Jesuits Apologize in Alleged Rape by School Founder

By Maxine Bernstein
The Oregonian

September 6, 2008

[with link to the Jesuit's apology]

Jesuits release apology

A 62-year-old woman, inspired by the courage of serial rapist Richard Gillmore's victims, showed up this summer at Jesuit headquarters in Portland to report she had been raped three decades ago by a prominent priest who helped start Jesuit High School.

The Oregon Province of the Society of Jesus responded with a statement expressing sorrow for the woman's pain and acknowledged that the now-deceased priest, the Rev. Joseph Perri, "did not live fully the vows he had professed." The province also encouraged others who were abused by Perri to come forward.

Perri was one of the founders of Jesuit High School and served as its first principal from April 1956 until 1965. He died in March 1997 at age 77.

"On behalf of all Jesuits, I apologize for Joseph Perri's failure, and pledge that we will continue to labor to heal past abuses, even while we labor to build a more just future," the Rev. Patrick J. Lee, of the Oregon Province of the Society of Jesus, said in a statement.

The 62-year-old woman, a retired grade school teacher, said she brought copies of news stories about Gillmore's victims when she went to the Jesuit headquarters last month. She said reading those women's accounts in The Oregonian persuaded her to come forward and report her secret of 30 years.

"Holding like five of the articles in my hand, I just said I need to tell you what happened to me," the woman said in an interview Friday.

The woman was 32 years old and teaching at a Portland grade school when she met Perri, who was working in the Jesuit province offices. He took her to his Jesuit cottage near Champoeg State Park, where the sexual assault occurred, she said. She didn't tell anyone, other than personal counselors in the past five years.

"I think I just went on with life and work" she said, "and pushed it away."

This summer, she informed her family members and then reported the assault to the Jesuits.

Apparently, there had been some prior complaints involving the priest, though the province declined to give details. The province investigated the woman's complaint as best as they could and determined it was credible. At the woman's request, the province said it released a statement "as a means of support and encouragement of all victims of sexual abuse."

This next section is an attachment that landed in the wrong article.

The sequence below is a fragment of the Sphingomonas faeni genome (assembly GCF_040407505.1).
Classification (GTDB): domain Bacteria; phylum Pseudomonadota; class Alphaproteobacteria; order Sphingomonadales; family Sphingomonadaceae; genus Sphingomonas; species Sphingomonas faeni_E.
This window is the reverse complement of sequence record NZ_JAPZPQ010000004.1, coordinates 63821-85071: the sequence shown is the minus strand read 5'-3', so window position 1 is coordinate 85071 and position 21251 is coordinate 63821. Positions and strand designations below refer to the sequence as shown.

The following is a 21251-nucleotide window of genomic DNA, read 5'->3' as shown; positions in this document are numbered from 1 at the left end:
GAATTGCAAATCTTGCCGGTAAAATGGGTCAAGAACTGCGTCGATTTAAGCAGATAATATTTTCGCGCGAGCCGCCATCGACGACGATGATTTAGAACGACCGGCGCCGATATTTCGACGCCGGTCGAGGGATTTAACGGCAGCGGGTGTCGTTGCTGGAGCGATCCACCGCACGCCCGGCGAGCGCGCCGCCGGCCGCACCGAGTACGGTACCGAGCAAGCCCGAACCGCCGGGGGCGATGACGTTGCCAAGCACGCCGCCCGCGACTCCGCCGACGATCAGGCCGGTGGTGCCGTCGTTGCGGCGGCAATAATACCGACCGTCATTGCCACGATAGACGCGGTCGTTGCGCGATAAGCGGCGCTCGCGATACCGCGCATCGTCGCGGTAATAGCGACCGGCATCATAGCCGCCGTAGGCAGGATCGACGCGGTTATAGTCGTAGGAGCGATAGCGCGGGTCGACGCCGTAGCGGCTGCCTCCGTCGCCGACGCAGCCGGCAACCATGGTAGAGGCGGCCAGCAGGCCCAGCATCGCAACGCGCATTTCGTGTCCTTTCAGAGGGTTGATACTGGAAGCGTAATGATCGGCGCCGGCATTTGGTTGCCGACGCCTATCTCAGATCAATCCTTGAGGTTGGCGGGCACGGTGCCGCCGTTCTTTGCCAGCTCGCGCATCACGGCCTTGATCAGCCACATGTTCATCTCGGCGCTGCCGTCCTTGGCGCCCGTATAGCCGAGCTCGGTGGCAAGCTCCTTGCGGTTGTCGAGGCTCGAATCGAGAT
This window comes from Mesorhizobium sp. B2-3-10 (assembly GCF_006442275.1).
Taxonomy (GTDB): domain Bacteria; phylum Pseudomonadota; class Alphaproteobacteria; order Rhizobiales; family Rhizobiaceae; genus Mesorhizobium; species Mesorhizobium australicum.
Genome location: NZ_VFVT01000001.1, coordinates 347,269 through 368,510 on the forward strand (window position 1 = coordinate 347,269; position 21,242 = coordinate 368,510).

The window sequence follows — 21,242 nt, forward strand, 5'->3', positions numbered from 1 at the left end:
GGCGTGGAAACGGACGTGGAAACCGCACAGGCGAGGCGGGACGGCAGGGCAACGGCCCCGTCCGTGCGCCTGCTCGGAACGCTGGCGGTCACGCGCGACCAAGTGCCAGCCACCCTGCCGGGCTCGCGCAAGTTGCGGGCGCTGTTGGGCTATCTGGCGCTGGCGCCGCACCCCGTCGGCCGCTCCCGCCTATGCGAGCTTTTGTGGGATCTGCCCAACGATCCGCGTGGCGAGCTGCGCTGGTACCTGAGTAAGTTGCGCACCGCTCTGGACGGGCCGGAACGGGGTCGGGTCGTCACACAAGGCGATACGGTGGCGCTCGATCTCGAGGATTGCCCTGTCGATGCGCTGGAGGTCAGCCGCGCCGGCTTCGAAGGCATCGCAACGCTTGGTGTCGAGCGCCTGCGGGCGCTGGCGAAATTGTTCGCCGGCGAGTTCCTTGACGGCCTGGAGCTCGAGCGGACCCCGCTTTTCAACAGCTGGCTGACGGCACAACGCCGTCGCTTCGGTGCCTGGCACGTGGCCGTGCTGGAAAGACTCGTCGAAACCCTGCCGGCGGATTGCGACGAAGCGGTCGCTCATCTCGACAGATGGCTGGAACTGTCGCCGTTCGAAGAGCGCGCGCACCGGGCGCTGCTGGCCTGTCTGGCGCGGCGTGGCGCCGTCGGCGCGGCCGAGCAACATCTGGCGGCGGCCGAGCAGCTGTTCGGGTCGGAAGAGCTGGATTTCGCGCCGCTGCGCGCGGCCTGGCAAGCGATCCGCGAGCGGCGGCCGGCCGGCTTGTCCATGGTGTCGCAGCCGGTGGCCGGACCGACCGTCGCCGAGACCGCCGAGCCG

The province acknowledged it also sought to avoid a lawsuit.

"The Oregon-based province seeks a pastoral solution that brings reconciliation and healing before something gets to court," said Pat Walsh, a province spokesman.

The woman who brought the recent complaint said the Oregon Province of the Society of Jesus was supportive. "They were really compassionate and really concerned about my healing," she said.

Jesuit High School has removed Perri's name from a school building on its campus and from its annual fundraising appeal. Previously, those contributing $2,500 to $4,999 annually to the high school were deemed part of the "Joseph Perri, S.J. Circle."

In his statement, Lee wrote, "We are profoundly sorry for the pain caused to this woman and to her family by the actions of this Jesuit, who did not live fully the vows he had professed. Further, I apologize to others who will suffer from these revelations, especially those who knew and trusted Fr. Perri, including the members of his own family. The failure of any of our brothers to live respectfully and chastely harms us all, and for that I am sincerely sorry."

In Oregon, Jesuit priests teach at colleges and schools and staff more than half a dozen parishes. Perri was a parish administrator of St. Henry Catholic Church in Dexter, a small community southeast of Eugene, during the nine years prior to his death.

Born in Seattle, he was ordained a priest for the Oregon Province of the Society of Jesus on June 15, 1951. After serving as a vice principal of Gonzaga Preparatory School in Spokane, Perri came to Oregon in 1956 to help establish Jesuit High School. When he left as principal in 1965, he became executive vice president and vice president of university relations at Seattle University.

From 1977 to 1983, he worked in Portland as executive assistant to the Jesuit provincial. He then was pastor of St. Luke Parish in Woodburn until 1988, when he moved to St. Henry Catholic Church in Dexter, according to the Catholic Sentinel.

Jesuit High School's principal, Sandy Satterberg, did not return calls Friday. The school's communications director, Erika Tuenge, referred questions to the Oregon province.

The woman, now a retired teacher, said she feels empowered by what she did. She plans to participate in a community march in Beaverton today to raise awareness for a nonprofit group that supports rape survivors called Walk A Mile In My Shoes. She also wants to contact Gillmore's sexual assault victims for support.

"I think a lot of women out there are keeping this story inside of themselves," she said.

The woman said she was pleased with the statement the Jesuits released, adding, "I felt really relieved and felt so supported. There's now a certain peace in my mind."

- Maxine Bernstein;


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